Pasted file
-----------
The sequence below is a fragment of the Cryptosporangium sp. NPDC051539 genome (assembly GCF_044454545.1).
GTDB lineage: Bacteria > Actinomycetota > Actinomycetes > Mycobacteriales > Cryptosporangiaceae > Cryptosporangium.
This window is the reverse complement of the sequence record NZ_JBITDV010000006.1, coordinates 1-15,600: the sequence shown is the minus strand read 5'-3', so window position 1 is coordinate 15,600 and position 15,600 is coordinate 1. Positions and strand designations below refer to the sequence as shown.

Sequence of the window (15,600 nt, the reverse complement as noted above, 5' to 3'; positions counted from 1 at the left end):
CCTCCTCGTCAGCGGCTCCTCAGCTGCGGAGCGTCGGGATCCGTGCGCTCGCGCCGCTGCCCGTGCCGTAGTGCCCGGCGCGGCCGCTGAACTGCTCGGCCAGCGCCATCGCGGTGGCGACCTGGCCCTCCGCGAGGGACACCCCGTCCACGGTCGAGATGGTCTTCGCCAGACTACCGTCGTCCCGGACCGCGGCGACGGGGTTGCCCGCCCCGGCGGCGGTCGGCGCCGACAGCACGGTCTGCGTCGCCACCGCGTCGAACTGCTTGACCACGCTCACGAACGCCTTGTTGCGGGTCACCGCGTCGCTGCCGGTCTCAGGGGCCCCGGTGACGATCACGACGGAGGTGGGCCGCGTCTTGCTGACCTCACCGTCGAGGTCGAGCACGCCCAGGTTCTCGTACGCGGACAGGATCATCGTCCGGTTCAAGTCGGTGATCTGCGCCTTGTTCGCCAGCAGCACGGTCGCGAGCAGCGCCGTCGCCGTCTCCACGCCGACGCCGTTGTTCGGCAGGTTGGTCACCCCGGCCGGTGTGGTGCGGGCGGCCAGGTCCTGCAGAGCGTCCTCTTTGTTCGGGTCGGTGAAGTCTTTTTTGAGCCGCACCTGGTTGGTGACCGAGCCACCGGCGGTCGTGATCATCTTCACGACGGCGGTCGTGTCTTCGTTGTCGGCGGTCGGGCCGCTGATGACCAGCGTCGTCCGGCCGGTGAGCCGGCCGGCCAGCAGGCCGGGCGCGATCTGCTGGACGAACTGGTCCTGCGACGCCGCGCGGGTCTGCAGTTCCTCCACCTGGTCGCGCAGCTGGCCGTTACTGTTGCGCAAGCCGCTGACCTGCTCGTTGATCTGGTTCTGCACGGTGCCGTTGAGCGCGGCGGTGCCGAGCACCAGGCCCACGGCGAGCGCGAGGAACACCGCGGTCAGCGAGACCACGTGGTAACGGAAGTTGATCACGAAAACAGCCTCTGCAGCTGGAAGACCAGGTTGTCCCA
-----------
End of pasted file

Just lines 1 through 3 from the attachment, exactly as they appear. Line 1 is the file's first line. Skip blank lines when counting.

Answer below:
The sequence below is a fragment of the Cryptosporangium sp. NPDC051539 genome (assembly GCF_044454545.1).
GTDB lineage: Bacteria > Actinomycetota > Actinomycetes > Mycobacteriales > Cryptosporangiaceae > Cryptosporangium.
This window is the reverse complement of the sequence record NZ_JBITDV010000006.1, coordinates 1-15,600: the sequence shown is the minus strand read 5'-3', so window position 1 is coordinate 15,600 and position 15,600 is coordinate 1. Positions and strand designations below refer to the sequence as shown.